Today, Western governments need to be as transparent as possible about their knowledge of Chinese espionage. Light is the best disinfectant for the CCP’s malign foreign activities. Western disclosures about Chinese espionage must also be challenged, and critiqued. This is the lifeblood of a healthy democracy.

Chinese spies are real, just as Soviet spies were real. But that does not mean every person of Asian descent is a Chinese spy, any more so than every Left-leaning person was a Soviet agent in the past. In fact, Chinese communities in Western countries are frequently the victims of Chinese intelligence. The MSS blackmails, and even kidnaps, people in those communities to work for the CCP.

The dilemma for governments about disclosing intelligence is the same today as it was in the past. Intelligence agencies regard their sources and methods for collecting intelligence as their prized secrets. Western governments have capabilities for stealing secrets that we, in the public, have no business knowing. But there is good news today compared even to the recent past: there is now so much information available through open sources, in our digitally interconnected world, and from commercial intelligence providers, that Western governments have new avenues for disclosing intelligence, without jeopardizing their sources and methods. According to a senior US intelligence official interviewed on condition of anonymity, it was the availability of commercial intelligence that proved a game-changer for the US government before Putin’s invasion of Ukraine in February 2022. Commercial providers allowed the US government to declassify intelligence about Putin’s war plans, in near real time, while safeguarding sources and methods. Job done. This is a formula for how to disclose intelligence on Chinese espionage.

A fourth lesson from the last century’s Cold War concerns reasonable expectations: what we can expect Western services to achieve when trying to collect intelligence on closed police states. In the intelligence world, a distinction exists between secrets and mysteries; the former being hidden and knowable information, the latter hidden but unknowable. The last century’s Cold War shows that even with the best available intelligence, from human and technical sources, it is impossible to turn a mystery into a knowable secret. It does not appear that Western services ever penetrated the decision making of Soviet leaders. Instead, they had to make informed analyses, based frequently on fragmentary data available. The same applies to Xi’s regime. By its nature, it is largely mysterious.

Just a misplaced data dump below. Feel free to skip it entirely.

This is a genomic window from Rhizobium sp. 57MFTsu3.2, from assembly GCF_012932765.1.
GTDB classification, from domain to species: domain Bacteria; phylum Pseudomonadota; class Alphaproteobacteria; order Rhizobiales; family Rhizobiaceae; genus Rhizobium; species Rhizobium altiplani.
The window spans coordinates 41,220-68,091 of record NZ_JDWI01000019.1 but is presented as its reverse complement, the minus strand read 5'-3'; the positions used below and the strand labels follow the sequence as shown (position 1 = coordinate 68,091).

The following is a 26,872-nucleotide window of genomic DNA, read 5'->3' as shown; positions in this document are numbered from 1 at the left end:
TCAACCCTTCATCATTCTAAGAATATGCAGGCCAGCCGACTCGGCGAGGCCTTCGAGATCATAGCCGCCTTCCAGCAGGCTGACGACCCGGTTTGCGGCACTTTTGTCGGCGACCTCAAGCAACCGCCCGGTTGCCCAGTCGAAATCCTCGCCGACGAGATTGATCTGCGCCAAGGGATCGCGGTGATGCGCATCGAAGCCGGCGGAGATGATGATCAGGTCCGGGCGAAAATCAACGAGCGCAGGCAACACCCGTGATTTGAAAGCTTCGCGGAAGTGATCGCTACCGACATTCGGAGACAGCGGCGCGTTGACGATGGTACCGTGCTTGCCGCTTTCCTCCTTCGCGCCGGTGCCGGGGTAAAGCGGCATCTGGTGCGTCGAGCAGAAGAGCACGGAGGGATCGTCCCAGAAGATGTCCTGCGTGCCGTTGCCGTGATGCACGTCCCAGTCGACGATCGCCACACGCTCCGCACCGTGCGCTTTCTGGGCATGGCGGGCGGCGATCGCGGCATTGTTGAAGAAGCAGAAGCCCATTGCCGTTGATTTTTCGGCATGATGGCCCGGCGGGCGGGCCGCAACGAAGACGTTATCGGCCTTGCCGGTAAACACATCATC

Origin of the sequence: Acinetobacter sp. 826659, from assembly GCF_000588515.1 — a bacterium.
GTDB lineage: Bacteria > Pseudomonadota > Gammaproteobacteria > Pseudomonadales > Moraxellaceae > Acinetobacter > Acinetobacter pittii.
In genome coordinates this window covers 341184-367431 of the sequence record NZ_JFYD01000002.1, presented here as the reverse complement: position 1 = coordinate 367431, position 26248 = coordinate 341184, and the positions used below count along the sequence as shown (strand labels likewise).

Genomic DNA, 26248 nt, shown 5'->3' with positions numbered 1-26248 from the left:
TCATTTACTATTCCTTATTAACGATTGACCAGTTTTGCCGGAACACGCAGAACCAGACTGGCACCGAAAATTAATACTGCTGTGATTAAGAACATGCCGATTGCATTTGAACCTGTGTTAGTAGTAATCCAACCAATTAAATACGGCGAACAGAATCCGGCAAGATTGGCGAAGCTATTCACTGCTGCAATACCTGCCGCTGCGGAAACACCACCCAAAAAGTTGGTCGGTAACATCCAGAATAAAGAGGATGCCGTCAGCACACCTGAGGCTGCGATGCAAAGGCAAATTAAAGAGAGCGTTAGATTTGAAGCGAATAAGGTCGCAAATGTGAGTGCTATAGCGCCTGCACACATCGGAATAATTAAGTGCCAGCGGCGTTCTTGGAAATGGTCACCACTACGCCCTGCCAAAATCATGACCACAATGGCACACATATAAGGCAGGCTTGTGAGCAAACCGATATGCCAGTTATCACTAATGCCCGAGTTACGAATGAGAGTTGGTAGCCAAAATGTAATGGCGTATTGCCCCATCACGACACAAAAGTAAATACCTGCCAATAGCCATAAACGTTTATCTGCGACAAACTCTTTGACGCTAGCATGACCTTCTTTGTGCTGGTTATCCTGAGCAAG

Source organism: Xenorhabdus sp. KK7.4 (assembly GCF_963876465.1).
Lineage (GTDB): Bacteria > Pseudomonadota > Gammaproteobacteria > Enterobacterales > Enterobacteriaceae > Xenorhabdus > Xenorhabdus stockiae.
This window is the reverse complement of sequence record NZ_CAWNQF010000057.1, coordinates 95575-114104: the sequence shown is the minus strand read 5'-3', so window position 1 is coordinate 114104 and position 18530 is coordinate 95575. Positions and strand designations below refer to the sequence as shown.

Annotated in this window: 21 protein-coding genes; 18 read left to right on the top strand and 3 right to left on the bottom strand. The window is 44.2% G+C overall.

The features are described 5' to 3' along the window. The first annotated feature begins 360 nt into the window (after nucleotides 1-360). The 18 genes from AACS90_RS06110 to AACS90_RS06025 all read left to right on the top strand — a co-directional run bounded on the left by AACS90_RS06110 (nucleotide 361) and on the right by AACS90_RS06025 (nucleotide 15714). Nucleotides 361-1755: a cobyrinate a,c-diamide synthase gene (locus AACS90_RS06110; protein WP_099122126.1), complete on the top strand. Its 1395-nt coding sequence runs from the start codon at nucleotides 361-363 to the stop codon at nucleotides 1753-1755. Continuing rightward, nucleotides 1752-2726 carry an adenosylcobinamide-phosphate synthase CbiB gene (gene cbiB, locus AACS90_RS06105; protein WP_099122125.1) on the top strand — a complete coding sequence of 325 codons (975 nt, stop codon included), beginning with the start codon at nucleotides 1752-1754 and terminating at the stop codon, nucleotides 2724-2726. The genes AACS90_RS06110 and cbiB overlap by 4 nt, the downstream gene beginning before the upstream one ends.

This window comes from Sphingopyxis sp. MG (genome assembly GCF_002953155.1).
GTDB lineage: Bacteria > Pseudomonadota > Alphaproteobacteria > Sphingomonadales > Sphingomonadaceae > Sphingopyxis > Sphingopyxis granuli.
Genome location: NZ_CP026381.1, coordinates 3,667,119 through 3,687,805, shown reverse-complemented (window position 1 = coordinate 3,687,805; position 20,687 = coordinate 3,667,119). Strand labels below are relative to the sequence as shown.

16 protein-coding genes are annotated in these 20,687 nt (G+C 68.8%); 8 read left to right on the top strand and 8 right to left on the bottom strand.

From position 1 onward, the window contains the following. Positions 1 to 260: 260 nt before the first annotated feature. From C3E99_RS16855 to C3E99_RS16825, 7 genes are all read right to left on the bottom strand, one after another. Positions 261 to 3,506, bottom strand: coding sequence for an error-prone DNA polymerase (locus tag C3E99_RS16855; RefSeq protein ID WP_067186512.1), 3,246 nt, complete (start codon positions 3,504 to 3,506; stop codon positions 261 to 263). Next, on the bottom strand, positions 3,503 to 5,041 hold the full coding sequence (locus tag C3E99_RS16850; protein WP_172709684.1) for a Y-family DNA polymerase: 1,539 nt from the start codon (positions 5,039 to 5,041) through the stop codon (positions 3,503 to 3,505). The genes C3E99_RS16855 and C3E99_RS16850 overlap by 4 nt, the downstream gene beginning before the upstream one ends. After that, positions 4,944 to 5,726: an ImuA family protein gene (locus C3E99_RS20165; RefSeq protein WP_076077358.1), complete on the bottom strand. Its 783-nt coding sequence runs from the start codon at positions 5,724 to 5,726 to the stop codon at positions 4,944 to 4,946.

A final, major, lesson: despite the lessons that can be gleaned from the first Cold War, Western governments must not be shackled by the past. China’s national security threat today is not a replay of the last century’s Cold War; history does not repeat itself. China’s massive economic weight, and integration into the global economy, makes it unlike the Soviet Union. The latter was an economic pariah, a military superpower with Third World levels of living standards.

Through a series of draconian national security laws passed under Xi, China fuses intelligence with business. The West needs to think of new approaches to the mercantilist authoritarian model posed by China.

One way of doing so lies with open-source intelligence. In the West, the private sector is the leader of this field, not governments. The urgent challenge for Western intelligence agencies is how to incorporate the private sector into their work— using machine learning and artificial intelligence to analyze data collected from open and commercially available sources. Doing this will require a new intelligence public-private partnership. This will also require a fundamental rethinking about the nature of intelligence itself. It is no longer about clandestine collection, from spies and technical means, with some open-source reporting then incorporated. Instead, in this century, intelligence must be first and foremost about open source intelligence, which can then be supplemented by clandestine sources.

The problem is that governments on both sides of the Atlantic are still operating under national security establishments created in response to last century’s challenges. They are no longer fit for purpose in today’s interconnected cyber world. The age of the secret service is over. The future of intelligence lies in the private sector.

Calder Walton is the author of Spies: The Epic Intelligence War Between East and West.